Cake_maker_kid

As it turned out, Syd actually had a bit of talent when it came to a pleasing distribution of deco on the cake top. But the real beauty was that she was completely in charge. That’s something that makes us all feel great. (Look at that sweet, proud face!) And, what an awesome gift to give your “big” little child.

IDEA 68
STAY POSITIVE

Feb
2014

Chocolate_Butterfly_cake_top

We all have our coping mechanisms, and it’s a good thing we do. Here in Minnesota, winter brings a boat-load of snow and this year, record below zero temperatures to boot. That’s why I was so delighted to see this sweet extra-curricular project my daughter fashioned. Here, in the midst of snow days and the occasional power outage, she didn’t just bake a cake. She baked a pink-and-chocolate-and-white cake with a lacy chocolate butterfly on top.

The cake is tiny, only about four inches across. It’s white cake, covered in chocolate buttercream frosting, with rolled white chocolate over that. She piped a ring of frosting around the bottom into which she pressed alternating light and dark pink m&m candies. But the true genius is the butterfly. After melting the chocolate, she folded a piece of parchment paper and placed it, unfolded, onto an open book. The parchment paper took the shape of the curved pages underneath, as did the chocolate, drizzled in a butterfly shape. Once cooled (in the fridge), the resulting winged creature stands 3-D atop the cake as if it just alighted temporarily before moving on to the next posy.

I can’t decide which was the more gratifying winter escape: The beautiful butterfly, or gobbling it up! Yum!

Chocolate_Butterfly_Cake_side

IDEA 66
GO FOR THE WIN-WIN

Nov
2013

Holiday_Dillybeans

Those of us with gardens are plagued by at least one fact: If we have enough of something, we more than likely have WAY too much of it.

Each year our family finds ourselves up to our eyeballs in SOMETHING. This year it was green beans. My husband planted a dandy crop of beans to climb his chicken-wire fence and form a natural shade wall to our patio. Once the beans appeared, it was lovely to snap off a few and munch while doing yard duty. But somewhere along the way, we realized we were LOUSY with green beans.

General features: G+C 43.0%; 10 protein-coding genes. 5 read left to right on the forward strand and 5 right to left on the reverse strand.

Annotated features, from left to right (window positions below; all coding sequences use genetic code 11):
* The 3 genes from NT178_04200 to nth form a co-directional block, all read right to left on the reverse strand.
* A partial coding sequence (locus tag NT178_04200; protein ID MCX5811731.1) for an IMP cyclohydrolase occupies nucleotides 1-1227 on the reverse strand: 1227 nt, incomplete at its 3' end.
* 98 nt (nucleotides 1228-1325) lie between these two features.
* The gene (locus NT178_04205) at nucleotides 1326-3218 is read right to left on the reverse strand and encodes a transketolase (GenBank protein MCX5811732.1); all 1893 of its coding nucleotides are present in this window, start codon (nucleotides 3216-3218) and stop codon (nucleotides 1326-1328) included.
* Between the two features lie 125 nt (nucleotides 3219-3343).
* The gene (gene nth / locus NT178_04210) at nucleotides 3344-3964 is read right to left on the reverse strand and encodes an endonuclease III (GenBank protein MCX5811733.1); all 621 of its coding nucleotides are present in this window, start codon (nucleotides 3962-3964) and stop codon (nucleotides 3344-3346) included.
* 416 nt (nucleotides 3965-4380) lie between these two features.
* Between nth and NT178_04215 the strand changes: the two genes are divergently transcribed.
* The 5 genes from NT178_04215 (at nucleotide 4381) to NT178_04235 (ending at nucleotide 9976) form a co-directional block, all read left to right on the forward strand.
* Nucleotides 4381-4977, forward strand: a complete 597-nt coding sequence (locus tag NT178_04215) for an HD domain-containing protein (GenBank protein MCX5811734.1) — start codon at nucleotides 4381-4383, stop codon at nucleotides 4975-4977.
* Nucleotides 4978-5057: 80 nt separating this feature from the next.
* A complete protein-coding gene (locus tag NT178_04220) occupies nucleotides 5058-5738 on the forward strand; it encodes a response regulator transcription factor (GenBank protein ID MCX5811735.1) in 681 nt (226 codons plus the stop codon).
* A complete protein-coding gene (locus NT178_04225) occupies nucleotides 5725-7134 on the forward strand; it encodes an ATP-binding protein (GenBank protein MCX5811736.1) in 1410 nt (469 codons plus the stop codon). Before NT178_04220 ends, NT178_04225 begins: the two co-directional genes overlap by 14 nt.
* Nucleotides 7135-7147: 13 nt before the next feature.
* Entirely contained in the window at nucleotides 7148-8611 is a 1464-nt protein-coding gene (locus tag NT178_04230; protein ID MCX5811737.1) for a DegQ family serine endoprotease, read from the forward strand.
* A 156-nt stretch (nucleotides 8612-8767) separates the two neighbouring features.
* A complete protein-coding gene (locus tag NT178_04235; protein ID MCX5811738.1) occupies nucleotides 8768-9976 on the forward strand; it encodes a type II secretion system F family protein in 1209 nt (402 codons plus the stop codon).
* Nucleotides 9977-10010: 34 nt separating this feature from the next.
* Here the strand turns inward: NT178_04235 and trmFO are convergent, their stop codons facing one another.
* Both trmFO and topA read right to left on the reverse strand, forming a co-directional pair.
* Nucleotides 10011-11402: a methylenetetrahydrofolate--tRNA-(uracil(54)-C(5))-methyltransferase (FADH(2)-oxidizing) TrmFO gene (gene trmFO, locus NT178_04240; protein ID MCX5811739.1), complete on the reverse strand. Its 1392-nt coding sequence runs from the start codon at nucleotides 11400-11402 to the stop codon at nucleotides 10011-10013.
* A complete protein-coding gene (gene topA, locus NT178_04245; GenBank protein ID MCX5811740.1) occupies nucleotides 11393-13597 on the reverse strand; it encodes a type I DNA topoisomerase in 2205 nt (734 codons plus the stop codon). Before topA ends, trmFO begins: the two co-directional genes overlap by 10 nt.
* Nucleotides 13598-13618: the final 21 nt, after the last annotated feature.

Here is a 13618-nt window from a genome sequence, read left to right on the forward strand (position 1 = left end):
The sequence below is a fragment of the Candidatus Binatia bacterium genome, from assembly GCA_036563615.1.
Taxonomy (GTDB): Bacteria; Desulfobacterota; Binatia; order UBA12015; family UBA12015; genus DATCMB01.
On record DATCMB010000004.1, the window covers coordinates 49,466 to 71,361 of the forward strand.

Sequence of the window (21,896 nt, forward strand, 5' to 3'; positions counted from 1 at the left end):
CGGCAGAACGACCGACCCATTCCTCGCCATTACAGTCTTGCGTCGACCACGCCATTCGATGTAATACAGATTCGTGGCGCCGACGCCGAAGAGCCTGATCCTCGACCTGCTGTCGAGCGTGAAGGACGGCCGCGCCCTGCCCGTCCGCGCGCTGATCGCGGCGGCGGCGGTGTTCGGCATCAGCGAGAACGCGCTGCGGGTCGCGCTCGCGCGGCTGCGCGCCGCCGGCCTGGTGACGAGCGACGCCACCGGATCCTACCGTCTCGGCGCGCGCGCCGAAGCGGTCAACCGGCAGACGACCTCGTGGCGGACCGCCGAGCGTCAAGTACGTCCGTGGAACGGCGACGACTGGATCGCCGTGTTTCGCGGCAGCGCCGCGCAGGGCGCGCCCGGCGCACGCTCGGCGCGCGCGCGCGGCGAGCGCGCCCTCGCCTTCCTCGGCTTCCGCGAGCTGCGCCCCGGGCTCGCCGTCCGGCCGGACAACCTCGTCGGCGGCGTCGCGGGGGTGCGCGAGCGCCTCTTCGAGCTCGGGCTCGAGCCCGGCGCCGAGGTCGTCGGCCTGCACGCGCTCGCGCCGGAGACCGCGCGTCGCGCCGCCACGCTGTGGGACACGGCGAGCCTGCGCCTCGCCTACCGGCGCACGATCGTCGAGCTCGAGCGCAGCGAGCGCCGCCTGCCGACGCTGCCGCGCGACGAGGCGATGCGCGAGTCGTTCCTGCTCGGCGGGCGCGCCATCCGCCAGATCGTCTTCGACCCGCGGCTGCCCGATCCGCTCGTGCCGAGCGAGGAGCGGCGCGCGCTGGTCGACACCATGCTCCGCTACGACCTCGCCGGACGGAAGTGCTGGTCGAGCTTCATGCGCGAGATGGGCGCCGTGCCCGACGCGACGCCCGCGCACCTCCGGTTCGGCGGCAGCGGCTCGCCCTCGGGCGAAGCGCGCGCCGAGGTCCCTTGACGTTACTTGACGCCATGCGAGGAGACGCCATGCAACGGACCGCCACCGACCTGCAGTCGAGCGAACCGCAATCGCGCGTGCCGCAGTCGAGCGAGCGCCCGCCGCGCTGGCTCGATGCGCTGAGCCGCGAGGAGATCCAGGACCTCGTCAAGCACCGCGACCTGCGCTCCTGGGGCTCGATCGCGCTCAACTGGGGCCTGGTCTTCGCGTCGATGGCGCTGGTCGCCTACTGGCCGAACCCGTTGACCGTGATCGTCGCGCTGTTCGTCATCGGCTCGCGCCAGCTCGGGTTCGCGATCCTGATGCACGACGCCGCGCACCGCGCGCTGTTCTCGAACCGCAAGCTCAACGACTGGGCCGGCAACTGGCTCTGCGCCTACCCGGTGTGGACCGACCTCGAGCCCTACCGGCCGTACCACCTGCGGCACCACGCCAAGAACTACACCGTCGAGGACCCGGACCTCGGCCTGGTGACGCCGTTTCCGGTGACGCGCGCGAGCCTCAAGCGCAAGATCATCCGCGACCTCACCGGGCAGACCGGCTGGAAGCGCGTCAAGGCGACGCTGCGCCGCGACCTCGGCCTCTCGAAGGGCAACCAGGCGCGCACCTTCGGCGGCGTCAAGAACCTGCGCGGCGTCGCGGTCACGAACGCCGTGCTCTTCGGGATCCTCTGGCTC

Greenbean_Haul

Keeping up with the harvest was no small feat. But worse was concocting ways to eat them all. I brought a few bag-loads to work and it was satisfying to watch them disappear. But the beans kept coming. And that’s how he (ingenious husband) came up with the idea to make Dilly Beans.

I can take absolutely no credit. He bought numerous flats of canning jars and we had everything but the vinegar. Using a few other things he either grew or got from the CSA, he put these together, lovely in their simple and organic manifestation of red and green. The recipe he used was from The Ball Complete Book of Home Preserving. But if you don’t have the book, the recipe is very much like this one.

Dillybeans_2

The addition of red bell pepper slices to the lovely green prompted my declaration that they were now holiday gifts. And, of course, he made multiples of the recipe. Add some red or green grosgrain ribbon bows and if you’re feeling snappy, tie on a little card.

Dillybeans_ribbonDillybeans_red_ribbon

If you didn’t happen to grow green beans this year, you now have time to plan, plant, harvest and can for NEXT holiday season. But no need to wait. Just get your beans from the grocer. Then, spend one afternoon canning beans and you can wrap up a dozen of the same pretty packages. Just think. You could have your holiday shopping done in one weekend. Now that’s a BellaPamella idea if I’ve ever heard one!

Holidays can't happen

By the way, care to look stunning as you create your holiday gifts? How about buying yourself a gift of a BellaPamella apron here?!